Weka Fact File
Wild 15 years
Record 19 years
Meet the weka. The birds are flightless spending their time walking around on the ground which is also where they will build their nest.
They are a species of omnivore which feeds on fruit, invertebrates and vertebrates. In some areas they have been removed as they prey on species which are endangered and may hamper conservation efforts.
Despite being flightless they are able to move around helped by strong legs and they also have the ability to swim.
Learn more about these brilliant birds here.
The weka is covered by feathers with highly variable coloration. These can be greyish, brown or almost black. This plumage is highly variable between the four subspecies.
Protruding from the face is a reddish-brown bill which is around 5cm (2in) long and used for a range of activities. These include rooting in the ground for food, breaking open eggs or delivering a fatal blow to small animals.
Their legs are colored pink or brown and have developed to be strong so they can be carried to safety when danger approaches.
On either side of the body is a round wing. The wing muscle has atrophied to a point they can no longer fly.
The eye of the weka is colored red.
Males are larger than females. An average male will measure 50-60cm (19.7-23.6in) long with a weight of 1kg (2.2lbs). Females measure 46-50cm (18-19.7in) long with a weight of 700g (24.7oz). They have a wingspan of 50-60cm (20-24in) across.
Their adaptation towards being flightless has allowed them to increase to a much larger size. They are up to 6 times larger than their closest flighted relative, the banded rail.
Weka are omnivores. They feed on fruit and a range of animals such as invertebrates, eggs, lizards, small mammals and birds. Carrion is also consumed.
One of their main threats, the stoat has also become part of their diet. Other introduced species such as rats are also consumed.
When foraging they will move leaf litter around using their bill to find food among it.
A number of endangered species are part of the diet of the weka. As part of conservation efforts on some islands the weka has been removed.
New Zealand is the native home of the weka. Here they are found across the North and South island along with on a number of offshore islands.
They make their home in forest, shrubland, grassland and wetland.
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Breeding takes place from late winter to early summer (August to January) but is dependent on a ready supply of food.
Pairs form for life. They will defend a territory against entry by other weka.
They will form a nest out of fine grass and sedge leaves under an object or in a tight burrow. Both members work together on building the nest or the male may complete this on his own.
In to their nest they deposit 2-3 eggs which are incubated for 26-28 days. The eggs are colored white or pinkish with spots of dark color across them.
Females complete the incubation during the morning and late afternoon with males completing the rest of the incubation and a majority of the parental care.
At hatching the chicks are covered by brownish-black down.
These fledge after 28 days. In some parts of their range a female may raise up to 4 broods of young each year. In others they will only produce a single clutch once every few years.
They make a range of calls including a duet by a pair with the males call lower and slower than that of the female. They also make a booming and clucking sound.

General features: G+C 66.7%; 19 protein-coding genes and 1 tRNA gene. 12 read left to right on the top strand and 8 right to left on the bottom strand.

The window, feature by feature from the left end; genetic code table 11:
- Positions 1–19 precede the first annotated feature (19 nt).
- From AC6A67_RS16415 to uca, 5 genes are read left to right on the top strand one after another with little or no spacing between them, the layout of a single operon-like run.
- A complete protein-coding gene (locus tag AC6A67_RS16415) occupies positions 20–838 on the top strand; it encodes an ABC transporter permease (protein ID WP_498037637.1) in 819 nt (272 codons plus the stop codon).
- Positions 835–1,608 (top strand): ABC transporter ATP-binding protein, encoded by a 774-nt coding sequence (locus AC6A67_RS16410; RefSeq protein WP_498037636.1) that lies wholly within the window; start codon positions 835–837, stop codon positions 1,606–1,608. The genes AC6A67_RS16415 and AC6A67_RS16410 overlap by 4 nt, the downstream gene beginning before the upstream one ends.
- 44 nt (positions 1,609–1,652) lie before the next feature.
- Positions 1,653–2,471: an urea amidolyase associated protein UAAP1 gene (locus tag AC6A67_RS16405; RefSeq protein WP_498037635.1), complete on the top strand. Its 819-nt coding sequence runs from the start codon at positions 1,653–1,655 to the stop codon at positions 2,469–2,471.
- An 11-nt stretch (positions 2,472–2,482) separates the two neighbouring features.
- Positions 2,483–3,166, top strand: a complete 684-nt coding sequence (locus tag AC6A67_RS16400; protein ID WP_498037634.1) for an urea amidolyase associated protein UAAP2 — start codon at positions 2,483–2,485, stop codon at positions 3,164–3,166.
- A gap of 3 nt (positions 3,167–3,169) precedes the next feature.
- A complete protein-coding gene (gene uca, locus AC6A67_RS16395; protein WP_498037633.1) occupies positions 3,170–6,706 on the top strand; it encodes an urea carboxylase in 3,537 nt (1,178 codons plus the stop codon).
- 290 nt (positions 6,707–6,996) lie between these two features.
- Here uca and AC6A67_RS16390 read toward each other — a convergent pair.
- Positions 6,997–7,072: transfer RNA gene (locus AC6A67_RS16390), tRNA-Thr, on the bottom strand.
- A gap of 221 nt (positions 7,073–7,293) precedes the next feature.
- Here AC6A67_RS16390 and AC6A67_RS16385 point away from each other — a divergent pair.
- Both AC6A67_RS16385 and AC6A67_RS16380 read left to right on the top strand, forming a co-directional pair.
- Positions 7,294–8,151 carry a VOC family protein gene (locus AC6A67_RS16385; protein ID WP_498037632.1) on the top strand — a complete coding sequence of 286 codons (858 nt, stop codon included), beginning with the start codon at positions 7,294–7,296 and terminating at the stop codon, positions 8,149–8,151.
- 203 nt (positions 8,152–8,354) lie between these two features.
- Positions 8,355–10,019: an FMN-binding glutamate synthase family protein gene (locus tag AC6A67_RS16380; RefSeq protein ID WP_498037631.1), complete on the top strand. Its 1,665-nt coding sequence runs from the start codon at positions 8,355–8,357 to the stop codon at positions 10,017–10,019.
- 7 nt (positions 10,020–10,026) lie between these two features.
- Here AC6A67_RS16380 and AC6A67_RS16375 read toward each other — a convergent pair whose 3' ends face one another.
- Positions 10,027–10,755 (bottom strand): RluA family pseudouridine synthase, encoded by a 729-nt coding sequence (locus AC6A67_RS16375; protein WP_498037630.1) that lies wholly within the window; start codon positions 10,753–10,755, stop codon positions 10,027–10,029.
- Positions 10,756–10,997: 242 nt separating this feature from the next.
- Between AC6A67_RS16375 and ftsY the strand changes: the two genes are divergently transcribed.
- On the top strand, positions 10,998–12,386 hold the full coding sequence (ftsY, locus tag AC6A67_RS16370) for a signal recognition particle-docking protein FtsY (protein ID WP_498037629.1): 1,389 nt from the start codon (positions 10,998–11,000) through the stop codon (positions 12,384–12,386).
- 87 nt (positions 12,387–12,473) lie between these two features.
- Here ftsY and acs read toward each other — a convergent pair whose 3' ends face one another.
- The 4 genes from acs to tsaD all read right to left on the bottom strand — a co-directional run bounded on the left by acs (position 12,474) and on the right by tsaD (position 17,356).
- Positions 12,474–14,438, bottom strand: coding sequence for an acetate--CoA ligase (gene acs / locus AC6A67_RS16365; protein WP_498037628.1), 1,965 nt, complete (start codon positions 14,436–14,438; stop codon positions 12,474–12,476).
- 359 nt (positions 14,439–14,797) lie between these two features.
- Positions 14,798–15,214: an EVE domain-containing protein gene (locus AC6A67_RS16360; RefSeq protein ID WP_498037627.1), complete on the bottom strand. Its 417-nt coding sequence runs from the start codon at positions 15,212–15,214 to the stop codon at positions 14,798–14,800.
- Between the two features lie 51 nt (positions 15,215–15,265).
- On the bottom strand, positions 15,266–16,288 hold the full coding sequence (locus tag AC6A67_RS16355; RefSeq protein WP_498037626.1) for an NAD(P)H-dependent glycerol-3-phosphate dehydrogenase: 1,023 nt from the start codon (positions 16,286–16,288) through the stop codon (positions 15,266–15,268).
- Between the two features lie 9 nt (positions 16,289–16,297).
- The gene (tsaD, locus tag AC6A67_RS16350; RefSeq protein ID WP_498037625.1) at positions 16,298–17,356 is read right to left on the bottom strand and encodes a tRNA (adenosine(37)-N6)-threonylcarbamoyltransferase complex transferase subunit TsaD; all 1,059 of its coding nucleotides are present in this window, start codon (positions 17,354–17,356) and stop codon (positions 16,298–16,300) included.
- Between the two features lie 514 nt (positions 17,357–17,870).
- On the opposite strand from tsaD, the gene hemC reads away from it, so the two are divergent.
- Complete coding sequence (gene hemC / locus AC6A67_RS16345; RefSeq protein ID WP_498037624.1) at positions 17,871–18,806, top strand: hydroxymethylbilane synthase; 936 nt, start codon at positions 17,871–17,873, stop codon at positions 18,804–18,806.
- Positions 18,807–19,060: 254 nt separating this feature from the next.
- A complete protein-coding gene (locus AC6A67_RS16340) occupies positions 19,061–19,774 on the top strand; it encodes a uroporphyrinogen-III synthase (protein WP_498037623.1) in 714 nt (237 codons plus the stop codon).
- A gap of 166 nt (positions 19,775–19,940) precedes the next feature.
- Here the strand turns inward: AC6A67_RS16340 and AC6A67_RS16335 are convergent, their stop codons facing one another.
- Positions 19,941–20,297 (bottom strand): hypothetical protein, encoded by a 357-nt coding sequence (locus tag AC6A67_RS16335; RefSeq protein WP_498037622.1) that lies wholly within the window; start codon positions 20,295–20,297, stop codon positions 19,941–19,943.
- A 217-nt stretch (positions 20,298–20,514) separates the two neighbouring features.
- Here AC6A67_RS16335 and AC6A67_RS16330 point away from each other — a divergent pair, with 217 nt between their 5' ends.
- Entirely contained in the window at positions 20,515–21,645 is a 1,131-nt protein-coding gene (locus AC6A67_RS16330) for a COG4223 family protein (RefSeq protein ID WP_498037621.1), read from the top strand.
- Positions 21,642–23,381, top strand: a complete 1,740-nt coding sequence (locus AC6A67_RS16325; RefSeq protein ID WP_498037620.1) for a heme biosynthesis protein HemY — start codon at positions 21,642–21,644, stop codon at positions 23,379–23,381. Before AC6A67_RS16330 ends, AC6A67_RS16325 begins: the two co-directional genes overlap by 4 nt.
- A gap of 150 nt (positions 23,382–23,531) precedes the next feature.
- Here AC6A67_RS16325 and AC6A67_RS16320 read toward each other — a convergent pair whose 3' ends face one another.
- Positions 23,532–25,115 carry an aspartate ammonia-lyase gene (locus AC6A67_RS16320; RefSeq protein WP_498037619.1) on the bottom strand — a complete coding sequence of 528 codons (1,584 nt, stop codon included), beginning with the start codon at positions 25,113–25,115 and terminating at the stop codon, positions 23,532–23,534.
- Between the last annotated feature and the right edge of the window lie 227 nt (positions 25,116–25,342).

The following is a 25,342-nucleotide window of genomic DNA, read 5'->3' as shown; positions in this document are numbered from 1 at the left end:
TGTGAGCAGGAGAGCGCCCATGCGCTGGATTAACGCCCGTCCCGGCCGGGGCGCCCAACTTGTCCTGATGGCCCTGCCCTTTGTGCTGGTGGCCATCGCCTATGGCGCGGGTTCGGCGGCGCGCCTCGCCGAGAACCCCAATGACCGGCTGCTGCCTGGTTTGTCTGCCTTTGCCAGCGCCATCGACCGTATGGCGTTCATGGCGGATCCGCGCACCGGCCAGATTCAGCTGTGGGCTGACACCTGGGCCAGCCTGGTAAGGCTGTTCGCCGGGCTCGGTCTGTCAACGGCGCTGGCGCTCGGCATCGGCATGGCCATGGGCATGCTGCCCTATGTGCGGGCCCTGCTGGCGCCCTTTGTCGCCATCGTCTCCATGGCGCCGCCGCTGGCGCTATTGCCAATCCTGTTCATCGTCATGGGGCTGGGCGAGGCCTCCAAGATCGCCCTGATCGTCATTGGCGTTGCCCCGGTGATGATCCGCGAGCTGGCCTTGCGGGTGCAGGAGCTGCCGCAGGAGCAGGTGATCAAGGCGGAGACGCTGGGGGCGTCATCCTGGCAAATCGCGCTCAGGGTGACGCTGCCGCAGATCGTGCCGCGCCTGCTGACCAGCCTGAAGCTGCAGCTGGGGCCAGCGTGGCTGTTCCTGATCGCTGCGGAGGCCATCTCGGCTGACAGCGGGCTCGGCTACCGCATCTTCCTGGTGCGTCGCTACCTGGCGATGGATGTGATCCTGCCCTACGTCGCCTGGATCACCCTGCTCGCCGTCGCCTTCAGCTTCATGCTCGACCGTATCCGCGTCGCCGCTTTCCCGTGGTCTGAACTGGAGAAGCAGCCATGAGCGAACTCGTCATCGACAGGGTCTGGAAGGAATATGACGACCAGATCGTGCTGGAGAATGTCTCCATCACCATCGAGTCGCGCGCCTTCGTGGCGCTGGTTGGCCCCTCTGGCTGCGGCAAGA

These birds are able to swim well allowing them to cross water features up to the size of lakes even though they can’t fly.
Predators and Threats
Introduced predators are seen as one of the largest threats to the weka. Ferrets, stoats and dogs all present a threat to these flightless birds.
When nervous they will flick their tail up in to the air. This is a trait they share with other members of the rail family.
Weka will come in to contact with humans as they raid vegetable gardens and steal food from pet bowls.
Poison baits laid to control invasive possums may be accidentally ingested by the weka.
In New Zealand the weka is offered full protection under the law though on some islands hunting has been legalized.
At present the population of the weka has been declining rapidly though this has slowed in recent years. At present no major changes to their population trend have been brought about by conservation efforts.
Currently the total population is estimated to number between 107,000 and 177,000 individuals.
Four subspecies of the weka are recognized. Each of these have slight variations in color. These subspecies are known as the North Island weka, the Western weka, the Stewart Island weka and the Buff weka.
The weka is also known as the woodhen.
jamie_riden, CC BY 2.0 <https://creativecommons.org/licenses/by/2.0>, via Wikimedia Commons
Middle One and Two
Bernard Spragg. NZ from Christchurch, New Zealand, CC0, via Wikimedia Commons
Christiansen, P., 2019. Birds. London: Amber Books Ltd.
Beauchamp, A.J.; Miskelly, C.M. 2013 [updated 2017]. Weka. In Miskelly, C.M. (ed.) New Zealand Birds Online. www.nzbirdsonline.org.nz
Doc.govt.nz. 2021. Weka. [online] Available at: <https://www.doc.govt.nz/nature/native-animals/birds/birds-a-z/weka/> [Accessed 13 June 2021].
Oiseaux-birds.com. 2021. Weka. [online] Available at: <http://www.oiseaux-birds.com/card-weka.html> [Accessed 14 June 2021].
Lovenewzealand.net.nz. 2021. Weka Bird : NZ Native Birds Facts & Conservation. [online] Available at: <https://www.lovenewzealand.net.nz/native-animals/weka.php> [Accessed 14 June 2021].
BirdLife International. 2018. Gallirallus australis. The IUCN Red List of Threatened Species 2018: e.T22692384A131928535. https://dx.doi.org/10.2305/IUCN.UK.2018-2.RLTS.T22692384A131928535.en. Downloaded on 14 June 2021.
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